Sending a text, applying lipstick, eating your burrito — what do all of these have in common?
As a driver, it’s your responsibility to focus on the road in order to keep you, your passengers and other people on the road safe from accidents. We’ve put a spotlight on some risky driving behaviors that we hope can help influence you to keep your focus on the road.
Distracted driving is doing anything that takes your attention away from the task of driving. Any time your mind and/or eyes are taken from the road, you’re technically distracted, which means an increase in the risk of an accident.
It probably won’t surprise you to hear that texting is the most common form of distracted driving — and the most dangerous. That’s why it gets its own section. While you might acknowledge the dangers of texting and driving, it’s easy to fall into the temptation of sending a quick text. But think about this: Your visual focus is on your screen instead of the road, your hand(s) is taken off the wheel and on the device, and you’re cognitively thinking about the message and communication in front of you. Your attention is completely taken away from the task at hand.
To put it into perspective, five seconds at 55 mph of taking your eyes off the road gets you about 100 yards — which is the length of a football field! That’s a lot of distance to not be paying attention. The National Safety Council reports that 1 out of every 4 car accidents in the United States is caused by texting and driving. And, believe it or not, they also reported that texting and driving is 6 times more likely to cause an accident than drunk driving.
It’s probably safe to assume you’ve used your phone a time or two while behind the wheel (if not, kudos to you!). According to the National Highway Traffic Safety Administration (NHTSA), an estimated 660,000 drivers are using electronic devices while driving during the day, even though texting while driving is banned in almost every state, while some states have a hand-held cell phone ban. Find out the texting-while-driving laws for your state to make sure you’re following the rules of the road.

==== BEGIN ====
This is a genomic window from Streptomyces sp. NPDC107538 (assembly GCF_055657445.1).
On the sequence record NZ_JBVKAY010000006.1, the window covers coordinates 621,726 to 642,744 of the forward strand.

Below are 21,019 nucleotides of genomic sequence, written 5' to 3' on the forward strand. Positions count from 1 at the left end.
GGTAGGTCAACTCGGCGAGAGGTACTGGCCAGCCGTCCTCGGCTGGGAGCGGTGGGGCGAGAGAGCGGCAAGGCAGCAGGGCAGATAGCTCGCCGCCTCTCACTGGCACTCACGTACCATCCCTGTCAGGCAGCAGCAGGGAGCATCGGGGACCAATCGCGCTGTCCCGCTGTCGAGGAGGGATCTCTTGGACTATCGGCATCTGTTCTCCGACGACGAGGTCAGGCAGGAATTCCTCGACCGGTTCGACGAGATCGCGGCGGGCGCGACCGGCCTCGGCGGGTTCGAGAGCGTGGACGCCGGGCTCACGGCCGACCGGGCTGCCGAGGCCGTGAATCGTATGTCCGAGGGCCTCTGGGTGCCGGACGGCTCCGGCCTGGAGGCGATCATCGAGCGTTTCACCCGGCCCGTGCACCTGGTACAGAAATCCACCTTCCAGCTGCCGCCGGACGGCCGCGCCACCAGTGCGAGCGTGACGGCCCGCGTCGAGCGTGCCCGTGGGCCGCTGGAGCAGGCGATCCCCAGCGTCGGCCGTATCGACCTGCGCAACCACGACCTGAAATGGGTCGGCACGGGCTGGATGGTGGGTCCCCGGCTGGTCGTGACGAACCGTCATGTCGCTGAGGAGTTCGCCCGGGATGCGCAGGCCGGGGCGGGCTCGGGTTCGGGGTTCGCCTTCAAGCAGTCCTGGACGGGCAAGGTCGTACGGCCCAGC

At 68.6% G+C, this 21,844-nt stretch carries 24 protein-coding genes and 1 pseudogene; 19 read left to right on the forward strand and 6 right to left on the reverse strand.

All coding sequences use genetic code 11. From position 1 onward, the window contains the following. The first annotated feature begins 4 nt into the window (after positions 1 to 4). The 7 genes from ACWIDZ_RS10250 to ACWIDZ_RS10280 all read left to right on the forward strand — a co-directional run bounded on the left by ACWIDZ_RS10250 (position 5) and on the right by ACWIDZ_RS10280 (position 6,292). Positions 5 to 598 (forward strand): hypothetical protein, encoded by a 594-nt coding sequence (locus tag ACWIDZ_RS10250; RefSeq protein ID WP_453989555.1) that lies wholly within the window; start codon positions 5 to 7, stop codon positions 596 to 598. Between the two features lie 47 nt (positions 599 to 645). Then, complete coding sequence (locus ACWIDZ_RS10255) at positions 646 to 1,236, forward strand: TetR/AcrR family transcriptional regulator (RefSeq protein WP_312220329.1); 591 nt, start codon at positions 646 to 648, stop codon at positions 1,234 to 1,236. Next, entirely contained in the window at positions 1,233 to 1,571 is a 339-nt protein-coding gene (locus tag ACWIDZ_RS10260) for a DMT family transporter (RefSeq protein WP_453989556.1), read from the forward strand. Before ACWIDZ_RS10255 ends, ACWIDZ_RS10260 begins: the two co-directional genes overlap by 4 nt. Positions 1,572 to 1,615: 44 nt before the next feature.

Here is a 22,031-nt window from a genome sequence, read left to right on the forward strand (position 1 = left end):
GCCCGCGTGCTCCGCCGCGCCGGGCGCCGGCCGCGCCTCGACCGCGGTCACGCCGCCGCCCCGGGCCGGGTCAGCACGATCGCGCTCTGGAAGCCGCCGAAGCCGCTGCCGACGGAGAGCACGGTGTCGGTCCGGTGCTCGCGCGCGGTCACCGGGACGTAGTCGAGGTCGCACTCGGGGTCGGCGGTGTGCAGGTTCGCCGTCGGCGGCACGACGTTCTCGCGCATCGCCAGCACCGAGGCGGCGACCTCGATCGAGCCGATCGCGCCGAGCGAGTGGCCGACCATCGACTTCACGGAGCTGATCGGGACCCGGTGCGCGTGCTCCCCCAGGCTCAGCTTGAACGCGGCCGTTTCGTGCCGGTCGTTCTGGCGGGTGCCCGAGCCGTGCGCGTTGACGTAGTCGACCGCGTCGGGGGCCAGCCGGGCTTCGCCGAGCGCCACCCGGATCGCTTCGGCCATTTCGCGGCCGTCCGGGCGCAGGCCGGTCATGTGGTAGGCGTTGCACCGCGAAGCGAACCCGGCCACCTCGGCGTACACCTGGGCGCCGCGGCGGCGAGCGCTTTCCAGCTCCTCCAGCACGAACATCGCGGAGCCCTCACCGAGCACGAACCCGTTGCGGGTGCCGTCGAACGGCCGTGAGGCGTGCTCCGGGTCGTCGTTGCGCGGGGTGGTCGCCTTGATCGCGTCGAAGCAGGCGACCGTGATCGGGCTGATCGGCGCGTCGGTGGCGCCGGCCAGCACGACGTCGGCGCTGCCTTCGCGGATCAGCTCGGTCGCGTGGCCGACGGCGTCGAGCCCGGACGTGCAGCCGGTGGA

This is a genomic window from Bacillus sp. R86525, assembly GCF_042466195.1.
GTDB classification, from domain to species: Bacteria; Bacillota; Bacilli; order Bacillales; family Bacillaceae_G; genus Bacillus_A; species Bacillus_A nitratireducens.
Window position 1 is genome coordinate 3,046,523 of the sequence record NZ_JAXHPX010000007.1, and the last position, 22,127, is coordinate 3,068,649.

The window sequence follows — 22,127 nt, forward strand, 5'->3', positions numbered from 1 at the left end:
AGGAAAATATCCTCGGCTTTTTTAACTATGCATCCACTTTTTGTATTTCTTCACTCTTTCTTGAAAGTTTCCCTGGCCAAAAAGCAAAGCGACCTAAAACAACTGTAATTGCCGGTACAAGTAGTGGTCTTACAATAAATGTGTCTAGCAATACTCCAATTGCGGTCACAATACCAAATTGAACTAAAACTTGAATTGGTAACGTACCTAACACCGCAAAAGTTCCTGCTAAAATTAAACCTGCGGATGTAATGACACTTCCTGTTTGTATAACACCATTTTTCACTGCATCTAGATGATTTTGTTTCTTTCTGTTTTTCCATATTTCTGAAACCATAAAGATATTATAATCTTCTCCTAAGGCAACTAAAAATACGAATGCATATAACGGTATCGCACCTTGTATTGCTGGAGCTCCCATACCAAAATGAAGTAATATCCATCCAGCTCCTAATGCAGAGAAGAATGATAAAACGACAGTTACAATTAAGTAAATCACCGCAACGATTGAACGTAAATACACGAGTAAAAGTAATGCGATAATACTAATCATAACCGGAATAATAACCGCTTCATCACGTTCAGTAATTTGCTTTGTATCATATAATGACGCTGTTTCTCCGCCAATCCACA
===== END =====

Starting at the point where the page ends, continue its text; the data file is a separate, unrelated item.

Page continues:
Try this: There are many apps available that block texts while driving. A number of apps exist with different features, ranging from ones that completely block any incoming or outgoing texts while going a certain speed, to apps that will send a message saying you’re unavailable to respond to an incoming text. Here’s a list from DMV.org with great suggestions for apps to fight distracted driving.
As of 2017, the Insurance Institute for Highway Safety reports that there is a hand-held cell phone use ban in 14 states, with 47 states banning text messaging for all drivers. So while it would be great if the answer was 100% yes for this question, the truth is it depends on which state you live in. And, while it’s important to check out your state laws, it’s best to just stick with a “no phone use while driving” mentality.
Here’s a challenge: Write down all of things you do when driving that would be considered distracting. Be honest! Now, let’s see if they match up to this list. Make sure to check out the tips to remind yourself to stay focused behind the wheel:
We’ve come a long way from an atlas and fold-up maps. Even printing out directions from the internet is a thing of the past! Why? Because everyone is using their phone or another form of GPS for directions. While, admittedly, the capabilities we have to get us from Point A to Point B are nothing short of amazing, using a device for directions can be dangerously distracting. Sure, these devices can even talk to you! But a quick glance at the screen is just enough time to make a costly mistake.